Sean Cleary

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Sean Cleary


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3 posts in 2260 days

Location: San Mateo, CA

I should begin by saying that I am hardly deserving of being called a woodworker especially amongst those who frequent this site. Sure I have a shop with the typical amenities, table saw, router table, even a Festool or two, and yes I do work with wood to a default. I'm even a licensed General Contractor.

What I do is manufacture a new creative medium for woodworking. A few years ago I patented a process for creating solid marble and granite inlays designed specifically for insertion in hardwood furniture and furnishings i.e. virtually anything you can rout a groove in. My website explains how they fit as well as they do despite the fact the rigidity of stone might seam incompatible with the tendency of hardwood products to expand and contract.

In any case I had the good fortune to collaborate with Glen Guarino on a recent project. He designed and built an exquisite coffee table and I put 32 feet of 1/2 wide inlays in it. it was through him that I learned about this website and of the many creative and talented people that are its members.

There is much I can learn here and needless to say I am hoping to have the opportunity to work with some of talented woodworkers on some joint projects.

It could well be quite an adventure!

-- Sean, California

Latest Activity

commented on Sean Cleary's Profile 03-16-2012 10:03 PM
added project In Situ 03-15-2012 10:37 AM
commented on Sean Cleary's Profile 03-15-2012 06:54 AM
signed up Sean Cleary's Profile 03-15-2012 03:33 AM

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8 comments so far

View Max's profile


56000 posts in 4269 days

#1 posted 03-15-2012 03:48 AM

Glad to see that you have made LumberJocks a part of your Woodworking experience… Welcome

-- Max "Desperado", Salt Lake City, UT

View a1Jim's profile


117090 posts in 3573 days

#2 posted 03-15-2012 04:56 AM

Welcome to Ljs a world wide community were there are great people,super projects and great woodworkers.Enjoy

-- wood crafting & woodworking classes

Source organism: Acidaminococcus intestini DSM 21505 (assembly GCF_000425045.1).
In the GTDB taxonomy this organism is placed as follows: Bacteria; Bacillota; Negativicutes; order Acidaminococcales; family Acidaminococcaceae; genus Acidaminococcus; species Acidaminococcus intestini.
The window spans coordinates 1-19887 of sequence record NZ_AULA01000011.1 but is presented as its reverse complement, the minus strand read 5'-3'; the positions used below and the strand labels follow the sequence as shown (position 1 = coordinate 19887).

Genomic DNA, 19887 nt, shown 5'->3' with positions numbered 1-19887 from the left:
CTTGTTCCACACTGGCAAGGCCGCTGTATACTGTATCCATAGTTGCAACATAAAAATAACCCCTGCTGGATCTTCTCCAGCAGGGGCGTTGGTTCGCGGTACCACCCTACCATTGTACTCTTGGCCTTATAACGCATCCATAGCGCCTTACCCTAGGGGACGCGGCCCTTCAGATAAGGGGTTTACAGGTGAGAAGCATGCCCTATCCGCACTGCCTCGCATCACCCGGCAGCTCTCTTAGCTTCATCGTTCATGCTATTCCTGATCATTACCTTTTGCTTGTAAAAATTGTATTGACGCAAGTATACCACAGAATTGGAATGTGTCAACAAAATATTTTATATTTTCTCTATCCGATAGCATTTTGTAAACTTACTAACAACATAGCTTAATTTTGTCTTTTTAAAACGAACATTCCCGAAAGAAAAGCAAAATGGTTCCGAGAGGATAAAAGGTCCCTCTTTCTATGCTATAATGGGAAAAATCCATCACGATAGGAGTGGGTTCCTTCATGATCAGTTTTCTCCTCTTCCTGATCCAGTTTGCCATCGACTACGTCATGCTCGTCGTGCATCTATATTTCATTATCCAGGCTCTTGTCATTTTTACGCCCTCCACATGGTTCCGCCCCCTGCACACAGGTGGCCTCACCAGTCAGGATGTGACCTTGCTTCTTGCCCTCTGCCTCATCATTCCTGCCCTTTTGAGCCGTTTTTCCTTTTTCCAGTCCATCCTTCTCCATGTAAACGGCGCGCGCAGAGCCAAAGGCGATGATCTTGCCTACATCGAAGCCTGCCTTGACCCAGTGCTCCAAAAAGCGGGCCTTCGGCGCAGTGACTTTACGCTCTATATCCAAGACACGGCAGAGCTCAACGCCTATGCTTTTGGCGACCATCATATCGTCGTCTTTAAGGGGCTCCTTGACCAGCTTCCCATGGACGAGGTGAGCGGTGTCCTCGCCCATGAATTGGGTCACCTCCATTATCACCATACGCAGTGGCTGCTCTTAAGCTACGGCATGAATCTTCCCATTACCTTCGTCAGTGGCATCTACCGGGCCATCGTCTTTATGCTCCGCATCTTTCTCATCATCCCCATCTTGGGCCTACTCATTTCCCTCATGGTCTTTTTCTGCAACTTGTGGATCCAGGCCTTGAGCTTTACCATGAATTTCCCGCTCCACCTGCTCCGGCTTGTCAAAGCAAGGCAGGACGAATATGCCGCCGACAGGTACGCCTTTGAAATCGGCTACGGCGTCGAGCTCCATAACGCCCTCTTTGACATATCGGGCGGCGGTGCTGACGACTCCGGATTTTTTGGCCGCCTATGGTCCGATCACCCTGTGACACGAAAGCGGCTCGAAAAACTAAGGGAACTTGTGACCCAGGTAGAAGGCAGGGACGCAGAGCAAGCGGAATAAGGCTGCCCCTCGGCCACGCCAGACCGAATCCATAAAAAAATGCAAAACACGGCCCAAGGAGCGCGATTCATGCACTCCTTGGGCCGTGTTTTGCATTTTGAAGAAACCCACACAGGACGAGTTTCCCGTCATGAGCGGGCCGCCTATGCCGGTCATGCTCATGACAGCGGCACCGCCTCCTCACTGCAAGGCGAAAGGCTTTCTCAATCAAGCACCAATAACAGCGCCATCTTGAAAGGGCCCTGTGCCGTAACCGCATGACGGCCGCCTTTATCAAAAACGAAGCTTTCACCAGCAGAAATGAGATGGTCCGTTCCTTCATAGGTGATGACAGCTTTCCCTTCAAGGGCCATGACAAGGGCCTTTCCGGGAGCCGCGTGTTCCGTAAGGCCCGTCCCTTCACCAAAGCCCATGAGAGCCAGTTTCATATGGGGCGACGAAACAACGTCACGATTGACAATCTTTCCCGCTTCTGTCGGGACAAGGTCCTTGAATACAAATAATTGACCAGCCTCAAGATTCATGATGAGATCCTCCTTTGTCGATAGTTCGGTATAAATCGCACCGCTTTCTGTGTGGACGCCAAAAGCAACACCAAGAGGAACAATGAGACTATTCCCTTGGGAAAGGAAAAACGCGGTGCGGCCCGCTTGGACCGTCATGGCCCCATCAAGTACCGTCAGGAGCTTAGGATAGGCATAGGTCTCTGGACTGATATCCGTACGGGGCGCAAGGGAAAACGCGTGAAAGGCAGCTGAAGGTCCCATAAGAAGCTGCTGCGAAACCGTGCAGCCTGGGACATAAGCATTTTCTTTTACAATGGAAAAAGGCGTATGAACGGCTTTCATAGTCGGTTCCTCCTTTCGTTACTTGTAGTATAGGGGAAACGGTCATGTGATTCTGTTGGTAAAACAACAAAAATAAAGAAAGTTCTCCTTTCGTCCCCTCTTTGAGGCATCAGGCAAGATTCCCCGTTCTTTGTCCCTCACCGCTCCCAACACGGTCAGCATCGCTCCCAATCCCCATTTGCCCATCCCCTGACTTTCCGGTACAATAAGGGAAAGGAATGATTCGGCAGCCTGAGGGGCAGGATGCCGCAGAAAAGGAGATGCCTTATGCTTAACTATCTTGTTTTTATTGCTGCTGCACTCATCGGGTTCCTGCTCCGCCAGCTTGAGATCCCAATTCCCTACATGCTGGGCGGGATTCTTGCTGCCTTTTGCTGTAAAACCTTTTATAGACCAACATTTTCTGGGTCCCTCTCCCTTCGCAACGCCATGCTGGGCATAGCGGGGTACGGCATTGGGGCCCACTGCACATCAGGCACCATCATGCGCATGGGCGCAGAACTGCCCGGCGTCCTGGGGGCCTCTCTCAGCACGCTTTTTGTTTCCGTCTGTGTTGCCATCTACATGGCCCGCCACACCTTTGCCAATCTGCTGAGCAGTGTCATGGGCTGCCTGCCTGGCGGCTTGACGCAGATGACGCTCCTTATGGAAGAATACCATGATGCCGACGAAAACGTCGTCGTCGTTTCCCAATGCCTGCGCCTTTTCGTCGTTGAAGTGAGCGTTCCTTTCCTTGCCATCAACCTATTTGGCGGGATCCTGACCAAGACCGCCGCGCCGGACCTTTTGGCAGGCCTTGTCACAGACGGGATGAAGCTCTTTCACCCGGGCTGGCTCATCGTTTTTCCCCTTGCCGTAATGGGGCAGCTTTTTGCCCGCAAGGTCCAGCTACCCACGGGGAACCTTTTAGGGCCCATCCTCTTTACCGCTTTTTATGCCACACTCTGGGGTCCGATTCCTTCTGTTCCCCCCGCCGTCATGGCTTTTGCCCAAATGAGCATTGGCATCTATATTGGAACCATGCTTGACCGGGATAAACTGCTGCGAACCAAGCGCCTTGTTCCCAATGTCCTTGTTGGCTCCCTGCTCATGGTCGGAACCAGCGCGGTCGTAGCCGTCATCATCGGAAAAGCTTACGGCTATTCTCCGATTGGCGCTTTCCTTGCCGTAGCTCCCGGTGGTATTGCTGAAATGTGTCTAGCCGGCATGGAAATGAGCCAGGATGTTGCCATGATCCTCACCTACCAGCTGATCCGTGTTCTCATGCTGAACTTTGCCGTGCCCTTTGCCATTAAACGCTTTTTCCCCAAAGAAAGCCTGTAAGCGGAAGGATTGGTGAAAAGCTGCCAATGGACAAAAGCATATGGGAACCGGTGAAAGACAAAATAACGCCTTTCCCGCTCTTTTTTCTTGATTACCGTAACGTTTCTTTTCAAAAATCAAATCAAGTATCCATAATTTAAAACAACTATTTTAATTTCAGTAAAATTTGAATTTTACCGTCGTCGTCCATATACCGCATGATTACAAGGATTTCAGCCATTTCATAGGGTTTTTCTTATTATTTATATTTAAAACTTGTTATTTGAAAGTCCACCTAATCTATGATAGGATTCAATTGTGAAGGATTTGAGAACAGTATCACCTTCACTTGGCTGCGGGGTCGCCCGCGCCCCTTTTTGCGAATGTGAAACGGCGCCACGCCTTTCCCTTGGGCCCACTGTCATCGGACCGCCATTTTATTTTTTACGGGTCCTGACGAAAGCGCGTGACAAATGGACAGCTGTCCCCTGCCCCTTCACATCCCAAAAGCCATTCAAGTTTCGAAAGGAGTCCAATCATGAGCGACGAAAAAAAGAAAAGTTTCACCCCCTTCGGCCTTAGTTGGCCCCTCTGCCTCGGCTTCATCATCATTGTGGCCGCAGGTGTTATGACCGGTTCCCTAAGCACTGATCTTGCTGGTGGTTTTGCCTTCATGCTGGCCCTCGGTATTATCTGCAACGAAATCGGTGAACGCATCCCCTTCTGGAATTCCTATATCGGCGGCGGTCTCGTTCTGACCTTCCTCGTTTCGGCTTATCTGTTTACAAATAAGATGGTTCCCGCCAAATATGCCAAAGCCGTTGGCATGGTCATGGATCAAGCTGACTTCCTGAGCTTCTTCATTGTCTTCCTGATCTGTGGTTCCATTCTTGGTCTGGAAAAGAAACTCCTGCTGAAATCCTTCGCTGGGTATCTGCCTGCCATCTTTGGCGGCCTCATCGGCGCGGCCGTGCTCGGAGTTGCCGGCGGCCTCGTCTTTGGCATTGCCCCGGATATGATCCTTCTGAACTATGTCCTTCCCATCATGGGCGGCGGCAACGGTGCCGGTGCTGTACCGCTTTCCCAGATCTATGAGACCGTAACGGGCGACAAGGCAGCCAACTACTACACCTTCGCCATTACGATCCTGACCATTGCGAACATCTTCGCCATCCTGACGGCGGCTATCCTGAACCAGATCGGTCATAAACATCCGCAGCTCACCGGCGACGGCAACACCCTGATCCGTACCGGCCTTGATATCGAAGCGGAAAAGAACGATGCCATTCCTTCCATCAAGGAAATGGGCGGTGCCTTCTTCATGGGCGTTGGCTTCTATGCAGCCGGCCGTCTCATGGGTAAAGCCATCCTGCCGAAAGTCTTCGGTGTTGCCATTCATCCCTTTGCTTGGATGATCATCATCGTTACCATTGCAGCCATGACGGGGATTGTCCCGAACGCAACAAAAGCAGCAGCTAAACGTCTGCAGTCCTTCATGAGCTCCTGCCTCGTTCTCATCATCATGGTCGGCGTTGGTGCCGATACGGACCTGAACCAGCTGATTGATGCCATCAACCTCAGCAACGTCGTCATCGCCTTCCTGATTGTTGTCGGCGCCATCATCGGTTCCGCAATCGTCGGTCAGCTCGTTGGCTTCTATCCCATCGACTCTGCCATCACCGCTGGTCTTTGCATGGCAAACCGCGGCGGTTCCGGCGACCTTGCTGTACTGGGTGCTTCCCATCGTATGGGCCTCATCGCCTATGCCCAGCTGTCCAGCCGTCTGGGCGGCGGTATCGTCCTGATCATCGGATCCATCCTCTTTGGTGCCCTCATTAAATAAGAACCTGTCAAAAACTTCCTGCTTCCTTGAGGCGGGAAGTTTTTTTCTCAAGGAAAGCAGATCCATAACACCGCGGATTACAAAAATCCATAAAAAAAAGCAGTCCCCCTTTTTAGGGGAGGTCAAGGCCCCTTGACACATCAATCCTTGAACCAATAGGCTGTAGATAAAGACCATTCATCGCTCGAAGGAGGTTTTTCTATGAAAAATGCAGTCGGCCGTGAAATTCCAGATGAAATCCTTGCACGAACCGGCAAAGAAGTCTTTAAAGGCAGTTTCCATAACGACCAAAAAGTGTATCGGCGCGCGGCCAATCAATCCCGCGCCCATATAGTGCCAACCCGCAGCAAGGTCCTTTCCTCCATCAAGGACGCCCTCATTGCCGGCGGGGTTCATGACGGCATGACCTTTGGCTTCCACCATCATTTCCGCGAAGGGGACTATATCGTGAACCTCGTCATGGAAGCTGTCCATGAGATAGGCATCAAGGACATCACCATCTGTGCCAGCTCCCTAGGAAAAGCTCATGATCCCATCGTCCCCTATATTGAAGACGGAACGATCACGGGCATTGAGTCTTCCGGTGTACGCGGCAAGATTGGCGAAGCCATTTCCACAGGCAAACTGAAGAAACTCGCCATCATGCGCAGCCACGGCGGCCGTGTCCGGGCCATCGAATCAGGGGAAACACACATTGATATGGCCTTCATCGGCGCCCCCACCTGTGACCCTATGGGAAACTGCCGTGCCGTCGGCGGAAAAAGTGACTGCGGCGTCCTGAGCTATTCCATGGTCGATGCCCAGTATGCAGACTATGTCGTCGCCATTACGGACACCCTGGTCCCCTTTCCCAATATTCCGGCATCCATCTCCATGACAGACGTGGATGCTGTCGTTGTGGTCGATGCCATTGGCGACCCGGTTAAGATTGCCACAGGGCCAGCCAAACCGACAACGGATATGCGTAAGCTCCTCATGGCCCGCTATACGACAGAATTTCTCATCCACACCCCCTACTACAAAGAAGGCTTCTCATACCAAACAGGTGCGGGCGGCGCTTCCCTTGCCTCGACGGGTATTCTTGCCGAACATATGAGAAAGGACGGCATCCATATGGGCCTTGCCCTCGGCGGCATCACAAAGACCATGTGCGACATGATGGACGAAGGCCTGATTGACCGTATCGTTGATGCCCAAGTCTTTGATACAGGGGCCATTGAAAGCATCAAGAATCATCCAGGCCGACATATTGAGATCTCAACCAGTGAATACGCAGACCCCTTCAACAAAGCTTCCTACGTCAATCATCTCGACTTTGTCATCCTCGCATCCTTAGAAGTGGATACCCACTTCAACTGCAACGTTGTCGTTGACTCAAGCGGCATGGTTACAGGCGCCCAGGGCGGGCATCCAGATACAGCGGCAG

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Sean Cleary

3 posts in 2260 days

#3 posted 03-15-2012 06:54 AM

I haven’t even started on my profile and already I’ve received such a warm welcome. It’s much appreciated.
Thanks to Max, Jim, and Martin!

-- Sean, California

View SnowyRiver's profile


51457 posts in 3477 days

#4 posted 03-15-2012 01:34 PM

Welcome aboard. Nice that you could join us on Lumberjocks.

-- Wayne - Plymouth MN

View surfin2's profile


51276 posts in 3132 days

#5 posted 03-15-2012 02:27 PM

Welcome To LumberJocks.
Good Luck…

-- Rick

View albachippie's profile


772 posts in 3031 days

#6 posted 03-15-2012 03:20 PM

Welcome. You’ll love this place. I look forward to seeing more of your projects,


-- Garry fae Bonnie Scotland

View GrandpaLen's profile


1650 posts in 2269 days

#7 posted 03-16-2012 07:30 AM

Welcome to LJs , a world of advise, opinions, and experiences, all shared without judgement.

Your Table is not only beautiful but quite exceptional.
I am curious as to how the granite is attached.
Has the radial expansion of the wood been problematic, and if so what is the cure?
It’s not my intent to sound skeptical, rather, I am interested in expanding my knowledge, very interested in trying this or similar combinations.

-- Mother Nature should be proud of what you've done with her tree. - Len ...just north of a stone's throw from the oHIo, river that is, in So. Indiana.

View Sean Cleary's profile

Sean Cleary

3 posts in 2260 days

#8 posted 03-16-2012 10:03 PM

First of all, thanks to Wayne, Rick, and Garry for the warm welcome as well as the kind words…and thank you Len… so, to answer your question, here’s how they work:

The inlays have a trapezoidal cross-section such that from top to bottom (about 3/8”) they narrow by roughly 1/16”. If I use the example of a nominal 1/2” wide inlay the actual width at the top is .503” or .003” wider than the groove routed in the wood. Consequently the expansion and contraction of the wood never exceeds the extra width of the inlay and since the inlay is only wider than 1/2” from the top to just about .020” down it wouldn’t make much difference either way. The upper edges of the inlay would simply dig in a little further when the wood expanded.

A press fit is achieved by the wedge-shaped profile to the extent that the depth of the groove can and should be cut deeper than the height of the inlay. What’s critical is that the dimensions of the inlays are kept to very tight tolerances and believe it or not the dimensions of those in Glen’s coffee table vary no more than +/- .001”. The method we use to achieve those tolerances and make stone inlays seemingly too long and narrow to cut without breaking are what the patents are all about.

I’d be happy to send you some samples if you’d like. If you’re like me, it’s much easier to see how something works when you’re holding it in your hand than it is to follow a verbal explanation!

-- Sean, California

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